lady working at desk

How to protect your business and manage risks

Talitha Gibney, Director, Business Solutions and Nasiba Vaiya, Senior Financial Consultant, Financial Planning
lady working at desk

Business protection

One of the key areas when advising new businesses, is to look at protecting key persons and debt due from customers. Every business is different and therefore the insurance needs will typically be dependent on what your business does, its structure, the physical location and whether you have any employees.

Another area to consider is key person insurance. People who have their own business may carry out a significant part of the day-to-day responsibilities. If that owner dies, the family may struggle to run the business. Even where more than one person heads up a business, the loss of one person can cause serious disruption.

There are costs that can come along with the loss of a key person, such as a reduction in customer business or general operational activity, leading to a loss of turnover, inefficient use of time spent reorganising responsibilities, recruitment costs, disruption of development plans and an increased level of stress for the remaining staff. It may even cause an overall loss of confidence in the business.

Protection is valuable, but as it is not tangible it is often not considered.

Some protection is better than no protection, and the younger the key person is, the cheaper the protection plans are likely to be. As a key person get older there is more chance of needing the policy and their health can also change and can exclude certain health conditions. As this is an increased risk for the insurer, the cost of the protection is likely to increase.

If protection is taken out, it must be reviewed over time to ensure that it is still adequate. For example, if the business expands, the level of cover provided may need to increase.

Other protections are available for employees, and in the UK, new employees would expect to see certain plans in place at a business when they join. Employers are required to offer a workplace pension to employees (unless they are not eligible), and there are minimum levels of contributions. The aim is to ensure individuals have saved enough to live a comfortable lifestyle in retirement.

Death in service is something employers often offer. Private medical insurance is also an option – a lot of job applicants/employees look for this benefit especially as it can often offer cover for their family. There is also group protection – income protection and critical illness. These are not always offered but can attract the right employees and retain them in the long term. It can also help your business by helping employees come back to work more quickly if they become unwell.

Planning for the future

Where your business has achieved success, you may find that there is excess cash. Financial planning and cashflow forecasting can ensure a business makes the best use of their assets.

Our specialists help businesses plan investing activities, and there are three stages to consider:

  • short-term cashflows and the need for access to cash for working capital fluctuations and potential emergency costs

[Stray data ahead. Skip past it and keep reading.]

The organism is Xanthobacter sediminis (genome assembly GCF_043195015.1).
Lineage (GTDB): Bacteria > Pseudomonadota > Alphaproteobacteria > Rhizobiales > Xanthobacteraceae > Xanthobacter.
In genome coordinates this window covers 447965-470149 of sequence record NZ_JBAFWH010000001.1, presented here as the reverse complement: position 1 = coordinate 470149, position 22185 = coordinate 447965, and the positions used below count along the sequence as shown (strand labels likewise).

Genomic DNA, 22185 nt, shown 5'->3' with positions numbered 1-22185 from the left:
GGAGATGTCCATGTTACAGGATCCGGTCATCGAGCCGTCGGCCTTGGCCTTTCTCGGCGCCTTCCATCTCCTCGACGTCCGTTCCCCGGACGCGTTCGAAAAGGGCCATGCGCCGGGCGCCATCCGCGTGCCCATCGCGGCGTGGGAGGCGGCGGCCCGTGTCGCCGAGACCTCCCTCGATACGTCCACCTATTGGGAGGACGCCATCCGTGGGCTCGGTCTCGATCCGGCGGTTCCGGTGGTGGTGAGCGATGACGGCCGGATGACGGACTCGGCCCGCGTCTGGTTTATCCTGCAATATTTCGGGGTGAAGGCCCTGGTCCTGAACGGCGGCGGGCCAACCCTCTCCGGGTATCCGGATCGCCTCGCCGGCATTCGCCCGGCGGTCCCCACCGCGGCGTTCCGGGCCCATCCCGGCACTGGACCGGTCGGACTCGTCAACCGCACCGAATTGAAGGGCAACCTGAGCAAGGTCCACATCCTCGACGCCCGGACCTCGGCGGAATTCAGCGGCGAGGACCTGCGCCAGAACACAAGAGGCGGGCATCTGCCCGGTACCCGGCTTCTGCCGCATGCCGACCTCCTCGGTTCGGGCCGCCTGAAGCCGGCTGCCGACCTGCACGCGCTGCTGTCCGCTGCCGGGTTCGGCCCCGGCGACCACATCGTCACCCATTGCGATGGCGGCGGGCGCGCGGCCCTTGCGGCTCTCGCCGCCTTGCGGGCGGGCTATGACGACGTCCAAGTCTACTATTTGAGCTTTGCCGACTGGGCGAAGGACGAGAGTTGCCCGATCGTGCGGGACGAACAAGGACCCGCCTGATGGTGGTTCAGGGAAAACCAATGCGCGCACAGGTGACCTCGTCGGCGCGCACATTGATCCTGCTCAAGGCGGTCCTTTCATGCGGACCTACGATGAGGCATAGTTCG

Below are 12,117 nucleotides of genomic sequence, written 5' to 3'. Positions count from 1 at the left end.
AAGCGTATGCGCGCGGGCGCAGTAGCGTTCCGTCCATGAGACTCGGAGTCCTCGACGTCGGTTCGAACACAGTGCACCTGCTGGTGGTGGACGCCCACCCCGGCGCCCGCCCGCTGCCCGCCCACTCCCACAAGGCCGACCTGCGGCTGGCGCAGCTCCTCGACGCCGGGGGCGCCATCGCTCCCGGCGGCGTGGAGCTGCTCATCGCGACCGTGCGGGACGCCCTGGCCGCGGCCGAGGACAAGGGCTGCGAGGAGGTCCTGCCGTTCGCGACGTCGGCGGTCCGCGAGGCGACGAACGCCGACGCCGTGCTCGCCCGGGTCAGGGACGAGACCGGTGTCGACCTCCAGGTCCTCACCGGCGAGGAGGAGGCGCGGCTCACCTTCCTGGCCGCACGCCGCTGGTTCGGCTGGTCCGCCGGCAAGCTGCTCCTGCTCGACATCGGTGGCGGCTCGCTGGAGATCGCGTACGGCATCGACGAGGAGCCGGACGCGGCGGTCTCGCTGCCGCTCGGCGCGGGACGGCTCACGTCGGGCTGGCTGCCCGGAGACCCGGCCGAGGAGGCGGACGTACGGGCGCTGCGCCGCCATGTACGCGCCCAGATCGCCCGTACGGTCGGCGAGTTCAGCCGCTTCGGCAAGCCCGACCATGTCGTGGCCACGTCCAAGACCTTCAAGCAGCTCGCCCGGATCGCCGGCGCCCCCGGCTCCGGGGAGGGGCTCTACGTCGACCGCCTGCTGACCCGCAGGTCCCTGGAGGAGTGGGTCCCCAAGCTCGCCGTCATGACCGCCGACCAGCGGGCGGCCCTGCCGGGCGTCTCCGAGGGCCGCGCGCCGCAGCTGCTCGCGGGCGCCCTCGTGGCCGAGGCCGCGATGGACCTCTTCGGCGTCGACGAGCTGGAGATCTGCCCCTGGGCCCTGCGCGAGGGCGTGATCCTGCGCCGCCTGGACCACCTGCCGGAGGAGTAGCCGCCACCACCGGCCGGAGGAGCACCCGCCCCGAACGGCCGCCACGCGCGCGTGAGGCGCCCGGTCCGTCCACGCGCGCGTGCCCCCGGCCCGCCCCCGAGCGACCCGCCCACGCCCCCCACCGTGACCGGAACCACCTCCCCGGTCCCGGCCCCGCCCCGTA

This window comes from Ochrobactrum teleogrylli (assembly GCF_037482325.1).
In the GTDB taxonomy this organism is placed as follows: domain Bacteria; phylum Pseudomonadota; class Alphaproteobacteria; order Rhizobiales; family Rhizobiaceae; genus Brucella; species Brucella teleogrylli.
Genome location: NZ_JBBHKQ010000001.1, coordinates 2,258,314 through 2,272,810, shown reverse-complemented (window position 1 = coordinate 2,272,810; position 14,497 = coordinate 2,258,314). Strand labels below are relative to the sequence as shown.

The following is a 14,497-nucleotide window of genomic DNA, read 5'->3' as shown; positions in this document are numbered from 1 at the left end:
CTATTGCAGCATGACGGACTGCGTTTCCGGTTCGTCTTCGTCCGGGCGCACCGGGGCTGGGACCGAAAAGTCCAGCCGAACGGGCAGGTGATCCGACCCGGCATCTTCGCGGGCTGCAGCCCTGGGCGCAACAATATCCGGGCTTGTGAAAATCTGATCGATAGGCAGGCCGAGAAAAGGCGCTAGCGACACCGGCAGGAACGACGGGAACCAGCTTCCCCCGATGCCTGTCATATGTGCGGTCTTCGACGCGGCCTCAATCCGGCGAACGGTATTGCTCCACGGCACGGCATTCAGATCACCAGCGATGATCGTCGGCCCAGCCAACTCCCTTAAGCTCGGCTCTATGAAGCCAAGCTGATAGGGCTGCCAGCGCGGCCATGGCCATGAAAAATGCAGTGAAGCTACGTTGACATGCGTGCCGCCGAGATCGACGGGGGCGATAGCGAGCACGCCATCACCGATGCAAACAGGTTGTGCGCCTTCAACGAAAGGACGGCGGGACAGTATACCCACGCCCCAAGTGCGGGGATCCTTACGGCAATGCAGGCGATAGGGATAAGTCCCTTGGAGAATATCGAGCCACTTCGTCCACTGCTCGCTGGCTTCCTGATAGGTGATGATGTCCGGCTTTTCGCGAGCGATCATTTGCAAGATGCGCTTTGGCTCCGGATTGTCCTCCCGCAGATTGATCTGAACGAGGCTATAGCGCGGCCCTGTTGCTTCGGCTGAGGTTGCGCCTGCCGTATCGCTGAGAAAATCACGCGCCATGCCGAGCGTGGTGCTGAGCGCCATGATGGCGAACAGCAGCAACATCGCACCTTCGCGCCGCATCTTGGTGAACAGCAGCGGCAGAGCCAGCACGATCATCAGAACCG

• medium-term cashflows and any plans or possibilities for reinvestment into the business, for expansion or diversification
  • long-term cashflows, looking at investment in a diversified portfolio and potential retirement or inheritance plans. As part of this the clients’ attitude to risk and overall objectives would be incorporated.

It is key for your business to have live, up to date accounting records to be able to forecast cashflows in a meaningful way. Until a need arises, business owners may not focus on this. It also helps to keep records within modern accounting software, to be able to extract the information easily. This is also important to be able to review the forecasts on a regular basis or when something changes.

When creating a financial plan for business or individuals we will look firstly at the goals and objectives and then create a plan to show how they can achieve this. Tax considerations and structuring the plan and investments in the most tax efficient way will be an important part of this, but tax breaks should not be the driver in financial planning.

An example of a specific objective that could be planned for is if a business owner wanted to sell their business in the future and achieve the ongoing income required for their retirement. Good planning can provide guidance on how to best to structure their investments and any future business sale.

If an individual has already made or sold their business and/or investments and it transpires that this had not been done in the most beneficial way, it is often possible to improve the situation. Options can include restructuring investments to use tax efficiencies available to help offset tax, for example income tax liability reductions, deferral of capital gains tax and business relief. This can save individuals substantial amounts.

How Crowe can help

Our Financial Planning team is well placed to provide guidance and assistance in protection and cashflow and investment forecasting, planning and implementation. Our Business Solutions team can assist with ensuring your business’ financial records are in shape to prepare for any planning. If you are considering any of the areas covered here, please contact Talitha Gibney or Nasiba Vaiya, or your usual Crowe contact.

Contact us

Talitha Gibney
Talitha Gibney
Director, Business Solutions